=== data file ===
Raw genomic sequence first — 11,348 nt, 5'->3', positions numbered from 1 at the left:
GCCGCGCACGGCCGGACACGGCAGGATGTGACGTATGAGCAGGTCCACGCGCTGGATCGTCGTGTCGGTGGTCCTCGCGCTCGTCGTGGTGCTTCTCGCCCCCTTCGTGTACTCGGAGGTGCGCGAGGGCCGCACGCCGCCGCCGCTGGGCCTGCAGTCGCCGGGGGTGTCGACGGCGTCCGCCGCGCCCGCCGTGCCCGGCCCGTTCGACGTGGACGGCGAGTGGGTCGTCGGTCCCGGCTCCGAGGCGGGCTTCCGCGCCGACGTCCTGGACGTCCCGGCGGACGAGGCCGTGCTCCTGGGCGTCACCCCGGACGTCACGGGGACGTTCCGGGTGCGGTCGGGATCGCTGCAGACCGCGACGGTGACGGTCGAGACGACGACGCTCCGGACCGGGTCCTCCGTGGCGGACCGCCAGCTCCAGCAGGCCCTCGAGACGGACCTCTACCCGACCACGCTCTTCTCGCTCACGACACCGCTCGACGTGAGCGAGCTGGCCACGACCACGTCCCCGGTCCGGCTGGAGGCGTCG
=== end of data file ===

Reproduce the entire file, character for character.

Raw genomic sequence first — 11,348 nt, 5'->3', positions numbered from 1 at the left:
GCCGCGCACGGCCGGACACGGCAGGATGTGACGTATGAGCAGGTCCACGCGCTGGATCGTCGTGTCGGTGGTCCTCGCGCTCGTCGTGGTGCTTCTCGCCCCCTTCGTGTACTCGGAGGTGCGCGAGGGCCGCACGCCGCCGCCGCTGGGCCTGCAGTCGCCGGGGGTGTCGACGGCGTCCGCCGCGCCCGCCGTGCCCGGCCCGTTCGACGTGGACGGCGAGTGGGTCGTCGGTCCCGGCTCCGAGGCGGGCTTCCGCGCCGACGTCCTGGACGTCCCGGCGGACGAGGCCGTGCTCCTGGGCGTCACCCCGGACGTCACGGGGACGTTCCGGGTGCGGTCGGGATCGCTGCAGACCGCGACGGTGACGGTCGAGACGACGACGCTCCGGACCGGGTCCTCCGTGGCGGACCGCCAGCTCCAGCAGGCCCTCGAGACGGACCTCTACCCGACCACGCTCTTCTCGCTCACGACACCGCTCGACGTGAGCGAGCTGGCCACGACCACGTCCCCGGTCCGGCTGGAGGCGTCG